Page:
ANKENY, Iowa — Sen. Elizabeth Warren’s first presidential campaign foray to this early voting state merged the economic views she has honed for years and the lesson learned by successful Democratic candidates in the midterm elections two months ago.

She aimed directly at voters tempted by President Trump’s angry populism in 2016 but avoided mentions of Trump himself almost entirely.

“Our 2020 issue will be how we talk about what we stand for,” Warren said, when asked why she was not taking on Trump, something she has not been shy about doing in the past.

“Our affirmative vision of how we build a country that reflects our best values. That’s what I try to talk about every chance I get.”

For Warren, virtually every position she advocated was, in policy terms, a repudiation of the president and the course he has set for the nation in his first two years.

That was true from specifics — her demand that presidential candidates release their taxes, which the president has refused to do — to the generic — her repeated lament that the middle class has been hollowed out as economic and political fairness has been lost.

She connected issues that galvanize the left under the idea that America’s political and economic system is “corrupt” — the precise word used in 2016 by both Trump and Sen. Bernie Sanders (I-Vt.) — and that is preventing working-class families from getting ahead.

Sen. Elizabeth Warren (D-Mass.) officially launched her 2020 presidential campaign Feb. 9, more than a month after announcing her exploratory committee. (Jenny Starrs/The Washington Post)

Implicit in that was criticism of both Trump and, more broadly, of politics as practiced in Washington.

“The heart of it is this question of corruption,” Warren told a crowd in Sioux City on Saturday morning. “Every issue that affects us in this country right now . . . they intersect with this fundamental question of who government works for.”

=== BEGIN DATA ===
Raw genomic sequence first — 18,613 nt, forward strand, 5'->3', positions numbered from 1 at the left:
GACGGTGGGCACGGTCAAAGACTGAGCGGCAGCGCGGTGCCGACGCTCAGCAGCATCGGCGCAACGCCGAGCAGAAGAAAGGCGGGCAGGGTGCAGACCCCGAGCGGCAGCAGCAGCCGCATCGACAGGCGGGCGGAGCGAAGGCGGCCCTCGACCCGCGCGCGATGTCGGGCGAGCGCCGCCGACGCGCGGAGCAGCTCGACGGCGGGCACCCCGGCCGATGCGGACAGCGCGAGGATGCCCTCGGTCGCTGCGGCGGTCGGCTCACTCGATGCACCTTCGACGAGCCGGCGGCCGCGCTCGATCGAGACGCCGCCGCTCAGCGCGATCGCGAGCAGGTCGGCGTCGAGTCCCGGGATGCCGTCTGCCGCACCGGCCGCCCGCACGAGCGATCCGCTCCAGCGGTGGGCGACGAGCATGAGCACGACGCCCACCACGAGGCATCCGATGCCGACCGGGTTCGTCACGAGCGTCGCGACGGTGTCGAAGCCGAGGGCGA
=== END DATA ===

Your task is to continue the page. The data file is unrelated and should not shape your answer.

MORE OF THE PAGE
The senator from Massachusetts made nearly identical pitches on her five-town, three-day tour of the western side of the state, projecting energy and eagerness to engage with voters even as she was hobbled by a cold that made her voice raspy. She spoke to crowds that totaled about 2,700 people during the trip — addressing each for about an hour.

Before she entered politics, Warren was an academic studying consumer bankruptcy, and much of her focus in office has followed that vein. But as she outlined her agenda in Iowa, Warren expanded beyond that: She proposed an anti-corruption bill that would ban lawmakers from becoming lobbyists, advocated stronger unions and touted a constitutional amendment guaranteeing the right to vote.

“We need to attack, head on, the costs that are crushing ­middle-class families,” she said, listing health care, housing, child care and education. “Those are investments we need to make as a country,” Warren said.

Missing from Warren’s overarching presentation were the micro issues that are of particular interest to Iowa. She said little about agriculture and gave a vague answer when asked about the recently passed farm bill.

“It has some good provisions,” said Warren, who voted for the bill. She added: “It’s got a lot of compromises in it. And I think we need a farm bill that works better for smaller farms. That’s the part that interests me the most.”

Warren also took pains to broaden what Democrats and other voters may know of her biography, beyond her representation of a strongly liberal state. When asked how she would appeal to conservatives, the former Harvard law professor harked back to her youth in Oklahoma and her family members who are still there.